Jack opened another beer, his fifth in two hours. He was drinking to forget, but he couldn’t remember what it was he wanted to forget. That was the problem with forgetting. It didn’t solve anything. Assuming he woke up tomorrow, he’d still have bills to pay, a roof to fix, an unwed pregnant daughter, and Marjorie who refused to speak to him. That was it, he remembered. He was drinking to forget Marjorie. Jack opened another beer, his sixth in—he checked his watch—two hours, ten minutes. Jack was drinking to forget, but he couldn’t remember what it was…
Jack tried sitting with his thumb up his ass, but found it uncomfortable. He then sat quietly trying to contemplate his naval, but he was distracted by random thoughts, such as how it would feel if he actually did have two left thumbs or his head was screwed on backwards. Contrary to his father’s claims, he could walk and talk at the same time. But everything else his father accused him of was nearly impossible. He decided he would explain this to the old man. Yet doing so would likely prove his father’s claim that he was indeed a smartass.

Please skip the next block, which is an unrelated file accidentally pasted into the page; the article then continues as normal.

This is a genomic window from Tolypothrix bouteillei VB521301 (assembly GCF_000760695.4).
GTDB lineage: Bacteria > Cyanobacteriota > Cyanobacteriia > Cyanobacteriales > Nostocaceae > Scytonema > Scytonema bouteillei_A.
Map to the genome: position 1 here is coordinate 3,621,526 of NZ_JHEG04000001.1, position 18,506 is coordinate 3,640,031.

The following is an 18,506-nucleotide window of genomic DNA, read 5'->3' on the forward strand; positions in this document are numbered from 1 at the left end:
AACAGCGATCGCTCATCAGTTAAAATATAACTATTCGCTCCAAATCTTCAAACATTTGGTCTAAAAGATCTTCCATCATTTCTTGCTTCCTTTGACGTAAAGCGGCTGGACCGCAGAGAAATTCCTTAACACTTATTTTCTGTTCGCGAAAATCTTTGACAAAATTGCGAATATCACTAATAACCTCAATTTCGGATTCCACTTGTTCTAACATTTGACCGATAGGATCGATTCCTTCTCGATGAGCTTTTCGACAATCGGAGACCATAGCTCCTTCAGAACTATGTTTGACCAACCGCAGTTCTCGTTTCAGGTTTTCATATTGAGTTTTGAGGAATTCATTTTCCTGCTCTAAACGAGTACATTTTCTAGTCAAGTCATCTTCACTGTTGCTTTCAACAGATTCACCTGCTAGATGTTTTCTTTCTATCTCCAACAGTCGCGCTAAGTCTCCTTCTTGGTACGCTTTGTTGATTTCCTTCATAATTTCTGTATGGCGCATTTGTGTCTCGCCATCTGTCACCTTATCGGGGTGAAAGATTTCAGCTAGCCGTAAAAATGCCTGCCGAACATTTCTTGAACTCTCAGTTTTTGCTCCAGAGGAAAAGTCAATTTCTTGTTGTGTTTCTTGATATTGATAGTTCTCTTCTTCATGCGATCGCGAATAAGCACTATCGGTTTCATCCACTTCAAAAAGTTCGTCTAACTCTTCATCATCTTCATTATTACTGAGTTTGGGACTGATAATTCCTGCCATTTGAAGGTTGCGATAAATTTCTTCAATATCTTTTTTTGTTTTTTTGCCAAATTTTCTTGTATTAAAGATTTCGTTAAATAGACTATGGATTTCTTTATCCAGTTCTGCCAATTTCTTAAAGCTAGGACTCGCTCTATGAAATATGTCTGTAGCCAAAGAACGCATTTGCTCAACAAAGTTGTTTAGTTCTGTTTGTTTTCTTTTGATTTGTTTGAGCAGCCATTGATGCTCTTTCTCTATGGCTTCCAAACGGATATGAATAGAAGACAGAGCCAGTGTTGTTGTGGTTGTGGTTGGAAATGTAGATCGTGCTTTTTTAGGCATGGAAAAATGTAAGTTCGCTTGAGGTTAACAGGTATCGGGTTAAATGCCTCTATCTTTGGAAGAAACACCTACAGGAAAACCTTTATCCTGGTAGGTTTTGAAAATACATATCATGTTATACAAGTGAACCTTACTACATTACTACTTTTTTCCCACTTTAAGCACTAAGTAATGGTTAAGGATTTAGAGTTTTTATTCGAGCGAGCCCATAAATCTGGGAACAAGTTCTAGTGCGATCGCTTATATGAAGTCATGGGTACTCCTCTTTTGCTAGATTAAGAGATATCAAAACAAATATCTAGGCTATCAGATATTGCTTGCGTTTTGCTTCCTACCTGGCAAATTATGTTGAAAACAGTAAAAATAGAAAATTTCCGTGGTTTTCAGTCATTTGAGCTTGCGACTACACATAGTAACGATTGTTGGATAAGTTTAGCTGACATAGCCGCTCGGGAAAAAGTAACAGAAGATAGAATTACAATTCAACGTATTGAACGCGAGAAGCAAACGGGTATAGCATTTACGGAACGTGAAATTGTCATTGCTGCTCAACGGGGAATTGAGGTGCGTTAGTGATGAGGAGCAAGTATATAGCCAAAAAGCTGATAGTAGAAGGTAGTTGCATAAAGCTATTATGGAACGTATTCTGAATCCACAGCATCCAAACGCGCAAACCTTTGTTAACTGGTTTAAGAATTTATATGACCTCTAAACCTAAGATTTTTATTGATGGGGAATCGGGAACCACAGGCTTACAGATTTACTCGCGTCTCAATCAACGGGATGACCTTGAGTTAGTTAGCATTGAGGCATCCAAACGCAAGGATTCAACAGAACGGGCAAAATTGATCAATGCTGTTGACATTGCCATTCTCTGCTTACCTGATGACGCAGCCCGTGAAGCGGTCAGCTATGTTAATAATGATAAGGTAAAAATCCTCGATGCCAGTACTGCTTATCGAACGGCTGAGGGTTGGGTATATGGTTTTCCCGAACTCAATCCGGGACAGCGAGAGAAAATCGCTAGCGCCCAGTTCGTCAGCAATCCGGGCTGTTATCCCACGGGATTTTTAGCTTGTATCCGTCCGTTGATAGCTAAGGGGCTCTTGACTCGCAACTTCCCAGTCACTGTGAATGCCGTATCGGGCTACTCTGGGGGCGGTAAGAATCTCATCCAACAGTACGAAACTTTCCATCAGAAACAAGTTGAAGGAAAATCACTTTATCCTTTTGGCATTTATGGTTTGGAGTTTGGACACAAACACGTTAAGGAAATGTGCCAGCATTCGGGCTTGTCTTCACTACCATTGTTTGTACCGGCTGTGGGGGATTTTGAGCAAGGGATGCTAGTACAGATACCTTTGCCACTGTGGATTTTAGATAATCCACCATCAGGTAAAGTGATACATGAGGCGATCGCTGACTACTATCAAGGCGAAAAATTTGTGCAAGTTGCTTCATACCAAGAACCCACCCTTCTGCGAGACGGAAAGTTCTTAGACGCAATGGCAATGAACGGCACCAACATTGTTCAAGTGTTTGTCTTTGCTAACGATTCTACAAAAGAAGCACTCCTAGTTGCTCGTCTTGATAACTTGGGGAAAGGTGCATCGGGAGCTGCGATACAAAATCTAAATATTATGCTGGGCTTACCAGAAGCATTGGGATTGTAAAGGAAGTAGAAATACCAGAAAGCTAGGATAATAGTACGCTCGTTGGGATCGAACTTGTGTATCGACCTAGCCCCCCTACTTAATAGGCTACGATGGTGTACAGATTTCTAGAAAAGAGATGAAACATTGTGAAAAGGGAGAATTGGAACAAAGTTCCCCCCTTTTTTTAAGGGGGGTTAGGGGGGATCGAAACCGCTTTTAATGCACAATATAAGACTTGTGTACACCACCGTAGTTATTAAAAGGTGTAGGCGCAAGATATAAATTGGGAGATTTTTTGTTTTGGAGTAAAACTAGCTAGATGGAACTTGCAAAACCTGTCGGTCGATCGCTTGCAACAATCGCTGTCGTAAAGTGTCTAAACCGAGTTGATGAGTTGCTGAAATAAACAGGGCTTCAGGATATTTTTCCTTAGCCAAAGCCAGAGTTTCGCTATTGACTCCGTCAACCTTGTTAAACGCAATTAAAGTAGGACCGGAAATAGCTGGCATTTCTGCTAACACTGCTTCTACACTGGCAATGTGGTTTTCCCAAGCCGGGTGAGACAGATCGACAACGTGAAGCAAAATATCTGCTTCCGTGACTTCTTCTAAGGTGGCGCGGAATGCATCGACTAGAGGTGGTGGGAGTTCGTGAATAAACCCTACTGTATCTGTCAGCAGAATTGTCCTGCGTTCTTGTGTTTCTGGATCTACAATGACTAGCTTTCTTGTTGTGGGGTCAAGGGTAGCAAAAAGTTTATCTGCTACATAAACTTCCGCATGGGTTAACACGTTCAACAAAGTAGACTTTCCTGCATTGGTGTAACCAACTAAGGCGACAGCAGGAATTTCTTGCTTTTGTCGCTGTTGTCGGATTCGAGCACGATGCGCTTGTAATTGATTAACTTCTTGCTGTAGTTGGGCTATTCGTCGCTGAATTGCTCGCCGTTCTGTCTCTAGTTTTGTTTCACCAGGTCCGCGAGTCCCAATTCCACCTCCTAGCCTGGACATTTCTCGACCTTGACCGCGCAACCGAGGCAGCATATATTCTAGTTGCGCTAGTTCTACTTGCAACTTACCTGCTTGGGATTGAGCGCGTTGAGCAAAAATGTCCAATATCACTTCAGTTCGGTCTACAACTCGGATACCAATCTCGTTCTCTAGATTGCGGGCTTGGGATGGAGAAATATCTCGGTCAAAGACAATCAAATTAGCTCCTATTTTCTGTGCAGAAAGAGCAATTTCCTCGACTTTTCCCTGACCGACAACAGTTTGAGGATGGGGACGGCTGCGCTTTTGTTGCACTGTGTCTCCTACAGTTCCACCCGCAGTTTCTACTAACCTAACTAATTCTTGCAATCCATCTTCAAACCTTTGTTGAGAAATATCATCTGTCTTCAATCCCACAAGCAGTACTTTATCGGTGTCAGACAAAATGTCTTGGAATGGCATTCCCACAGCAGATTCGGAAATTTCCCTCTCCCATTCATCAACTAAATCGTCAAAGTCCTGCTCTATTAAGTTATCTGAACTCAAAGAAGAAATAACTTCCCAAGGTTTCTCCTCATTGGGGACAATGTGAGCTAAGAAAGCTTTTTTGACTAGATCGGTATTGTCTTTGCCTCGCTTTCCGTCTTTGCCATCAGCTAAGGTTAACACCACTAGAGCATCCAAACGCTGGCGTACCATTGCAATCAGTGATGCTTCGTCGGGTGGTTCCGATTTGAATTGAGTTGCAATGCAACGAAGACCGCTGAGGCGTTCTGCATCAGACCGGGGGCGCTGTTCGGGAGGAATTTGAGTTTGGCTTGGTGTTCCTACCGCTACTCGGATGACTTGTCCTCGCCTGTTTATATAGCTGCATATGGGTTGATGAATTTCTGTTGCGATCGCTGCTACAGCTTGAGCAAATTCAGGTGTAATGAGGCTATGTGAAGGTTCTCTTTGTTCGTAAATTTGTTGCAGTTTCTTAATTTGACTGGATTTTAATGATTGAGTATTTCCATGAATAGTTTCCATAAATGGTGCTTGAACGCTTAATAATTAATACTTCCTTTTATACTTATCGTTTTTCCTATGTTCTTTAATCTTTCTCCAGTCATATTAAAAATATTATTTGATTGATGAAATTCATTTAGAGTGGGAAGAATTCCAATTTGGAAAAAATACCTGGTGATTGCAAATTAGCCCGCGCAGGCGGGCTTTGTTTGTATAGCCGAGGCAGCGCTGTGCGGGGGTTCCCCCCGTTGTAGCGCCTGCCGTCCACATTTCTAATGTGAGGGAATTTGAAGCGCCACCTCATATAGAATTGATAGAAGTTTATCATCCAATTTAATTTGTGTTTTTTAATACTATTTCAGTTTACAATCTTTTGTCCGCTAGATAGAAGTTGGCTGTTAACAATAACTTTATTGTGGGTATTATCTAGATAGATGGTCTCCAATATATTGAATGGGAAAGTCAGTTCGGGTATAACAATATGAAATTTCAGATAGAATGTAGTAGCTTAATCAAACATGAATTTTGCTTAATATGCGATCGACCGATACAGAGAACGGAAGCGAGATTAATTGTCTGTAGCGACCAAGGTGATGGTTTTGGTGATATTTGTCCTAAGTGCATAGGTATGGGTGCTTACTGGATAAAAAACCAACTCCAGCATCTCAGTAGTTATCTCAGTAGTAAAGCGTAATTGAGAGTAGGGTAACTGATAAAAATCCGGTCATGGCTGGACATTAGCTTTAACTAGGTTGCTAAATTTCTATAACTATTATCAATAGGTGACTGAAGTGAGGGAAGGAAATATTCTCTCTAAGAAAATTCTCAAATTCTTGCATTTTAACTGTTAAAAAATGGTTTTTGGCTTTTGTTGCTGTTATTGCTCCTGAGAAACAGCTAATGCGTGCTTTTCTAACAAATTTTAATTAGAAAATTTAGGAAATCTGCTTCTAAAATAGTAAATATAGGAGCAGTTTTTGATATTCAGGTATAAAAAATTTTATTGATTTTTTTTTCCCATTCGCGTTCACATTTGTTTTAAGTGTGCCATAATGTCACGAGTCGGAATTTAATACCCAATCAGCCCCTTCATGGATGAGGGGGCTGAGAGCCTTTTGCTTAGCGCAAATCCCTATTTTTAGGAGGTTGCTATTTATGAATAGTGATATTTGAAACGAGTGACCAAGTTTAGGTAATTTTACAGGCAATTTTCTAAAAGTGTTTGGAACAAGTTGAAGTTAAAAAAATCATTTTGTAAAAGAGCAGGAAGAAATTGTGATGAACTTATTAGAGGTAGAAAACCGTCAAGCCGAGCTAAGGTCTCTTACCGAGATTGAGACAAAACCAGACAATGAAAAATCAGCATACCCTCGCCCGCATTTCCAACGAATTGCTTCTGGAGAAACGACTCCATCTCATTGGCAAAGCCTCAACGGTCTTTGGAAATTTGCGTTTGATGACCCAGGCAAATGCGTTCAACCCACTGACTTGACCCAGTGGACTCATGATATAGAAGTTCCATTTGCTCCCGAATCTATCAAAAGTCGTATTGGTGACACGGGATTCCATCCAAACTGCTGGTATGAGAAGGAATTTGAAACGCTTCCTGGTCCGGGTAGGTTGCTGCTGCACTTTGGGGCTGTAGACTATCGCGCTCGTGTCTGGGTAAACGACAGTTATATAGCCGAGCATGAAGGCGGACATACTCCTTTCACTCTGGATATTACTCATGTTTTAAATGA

Jack threw another stick of wood on the fire and watched the sparks spiral upward like clouds of stars. His personal fireworks display. His last celebration. Jack had decided to turn himself in the next day, so this would be his last night of freedom, and he planned to enjoy every sensation. After the fire died to embers, he put shapes to the constellations he had learned as a child. And in the distance he listened to the waves lapping the shore. Just before daylight, he heard voices and sensed movement in the tall needle grass. Jack raised his arms.
Jim Woessner works as a visual artist and writer living on the water in Sausalito, California. He has an MFA in Creative Writing from Bennington College. His publishing credits include The Daily Drunk, Flash Fiction Magazine, Close to the Bone, Adelaide Magazine, Potato Soup Journal, The Sea Letter, and others.